Sunset Blvd. and Film Noir

Essay by crydeeA+, February 2006

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Film noir means "Black Cinema," it was a French label given to a Hollywood genre that developed in the 1940s and ended around 1958. The word black to describe this genre lets many darker things be explored in these movies. The 1950 film Sunset Blvd. by Billy Wilder fits the moods, characteristics, goals, and story of Film Noir.

The moods Sunset Blvd. include bleakness, distrust, alienation, guilt, desperation, paranoia, ambiguous morals, and disillusionment; they are components of film noir. The very opening scene of Sunset Blvd. was a picture of a sidewalk with dried up leaves, and the words Sunset Blvd. stenciled in there; a very dark image overall. Giving us a sense of the grim and bleak story we are about to see. With the opening scene of a dead guy, we have the minor music playing with the soon followed voice-over. The narrator, Joe Gilles, is desperate, and is paranoid from the very beginning he tells us the story of the dead guy.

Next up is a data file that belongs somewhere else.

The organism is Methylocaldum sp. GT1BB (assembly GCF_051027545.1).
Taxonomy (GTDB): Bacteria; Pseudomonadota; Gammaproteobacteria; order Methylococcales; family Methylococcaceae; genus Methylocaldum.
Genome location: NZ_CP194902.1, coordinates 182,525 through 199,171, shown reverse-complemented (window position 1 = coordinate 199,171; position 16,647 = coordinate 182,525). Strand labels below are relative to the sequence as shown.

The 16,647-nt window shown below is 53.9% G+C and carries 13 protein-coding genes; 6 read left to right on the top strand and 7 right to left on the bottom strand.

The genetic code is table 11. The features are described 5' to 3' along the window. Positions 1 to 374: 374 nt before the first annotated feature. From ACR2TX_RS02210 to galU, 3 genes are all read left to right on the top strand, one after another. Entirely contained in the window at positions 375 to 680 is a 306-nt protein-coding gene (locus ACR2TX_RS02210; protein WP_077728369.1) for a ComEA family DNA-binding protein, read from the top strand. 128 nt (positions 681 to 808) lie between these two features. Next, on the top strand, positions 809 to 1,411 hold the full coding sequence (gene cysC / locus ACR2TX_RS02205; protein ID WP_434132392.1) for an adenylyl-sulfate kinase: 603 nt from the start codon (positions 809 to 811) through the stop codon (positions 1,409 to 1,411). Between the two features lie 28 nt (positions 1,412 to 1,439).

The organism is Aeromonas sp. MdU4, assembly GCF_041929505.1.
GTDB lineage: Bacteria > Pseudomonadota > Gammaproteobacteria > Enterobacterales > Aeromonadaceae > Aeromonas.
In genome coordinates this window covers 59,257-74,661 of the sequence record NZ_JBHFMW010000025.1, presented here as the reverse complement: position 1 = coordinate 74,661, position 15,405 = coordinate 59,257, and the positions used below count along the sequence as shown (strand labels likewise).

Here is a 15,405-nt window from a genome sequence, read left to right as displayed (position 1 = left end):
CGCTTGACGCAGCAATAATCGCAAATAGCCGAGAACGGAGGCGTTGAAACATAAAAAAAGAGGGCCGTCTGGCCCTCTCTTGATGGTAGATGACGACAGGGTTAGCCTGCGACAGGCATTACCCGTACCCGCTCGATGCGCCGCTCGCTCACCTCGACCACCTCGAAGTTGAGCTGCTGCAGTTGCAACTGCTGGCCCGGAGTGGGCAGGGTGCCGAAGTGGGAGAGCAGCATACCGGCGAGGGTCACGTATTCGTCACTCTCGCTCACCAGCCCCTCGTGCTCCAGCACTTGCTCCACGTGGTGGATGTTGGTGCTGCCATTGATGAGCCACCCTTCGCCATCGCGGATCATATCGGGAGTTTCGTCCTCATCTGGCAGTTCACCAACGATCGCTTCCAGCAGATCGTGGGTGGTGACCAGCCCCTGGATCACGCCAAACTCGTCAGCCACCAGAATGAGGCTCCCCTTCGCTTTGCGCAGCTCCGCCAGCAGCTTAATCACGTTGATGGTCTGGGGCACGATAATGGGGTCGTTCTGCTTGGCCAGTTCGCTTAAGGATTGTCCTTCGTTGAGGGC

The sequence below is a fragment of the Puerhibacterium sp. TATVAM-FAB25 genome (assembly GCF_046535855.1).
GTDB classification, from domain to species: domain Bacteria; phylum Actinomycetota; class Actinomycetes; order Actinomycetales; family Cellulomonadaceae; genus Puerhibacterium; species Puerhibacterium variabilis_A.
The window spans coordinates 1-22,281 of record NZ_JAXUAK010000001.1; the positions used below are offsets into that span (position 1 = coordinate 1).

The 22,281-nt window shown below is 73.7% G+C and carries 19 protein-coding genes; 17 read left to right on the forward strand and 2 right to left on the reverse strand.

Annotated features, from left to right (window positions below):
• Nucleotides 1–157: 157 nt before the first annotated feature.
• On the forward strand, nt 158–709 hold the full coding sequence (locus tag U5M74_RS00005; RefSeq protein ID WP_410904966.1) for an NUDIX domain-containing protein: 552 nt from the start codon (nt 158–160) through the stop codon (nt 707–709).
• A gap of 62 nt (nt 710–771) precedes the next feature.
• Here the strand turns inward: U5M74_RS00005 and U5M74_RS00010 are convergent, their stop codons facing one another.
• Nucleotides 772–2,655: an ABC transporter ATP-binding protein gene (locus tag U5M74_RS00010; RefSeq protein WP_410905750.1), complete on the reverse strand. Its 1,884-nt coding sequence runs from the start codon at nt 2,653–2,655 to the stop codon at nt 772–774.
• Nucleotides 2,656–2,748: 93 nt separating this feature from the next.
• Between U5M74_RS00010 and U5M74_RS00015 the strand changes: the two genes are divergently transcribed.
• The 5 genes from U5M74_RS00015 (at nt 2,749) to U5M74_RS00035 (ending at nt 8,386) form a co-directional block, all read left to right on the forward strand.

The sharp, witty, reflective, confessional, and convoluted stories voice-overs are great examples of film noir's voice-overs. Joe is confessing to us his situation and relays it to us in his street-smart dialogue that includes lots of slang. The beginning voice-overs has Joe painting his desperate situation, he has no money, he owes money, and he can't sell a script. It leads him to his paranoid mood so he parks his car across the street so no one could find it if they came looking for it since he owed the car payment. The desperation and paranoid mood can be seen in other areas of the film too. Norma Desmond is desperate for attention. The lack of locks because of her suicide attempts is probably nothing more than a ploy for attention. If she were...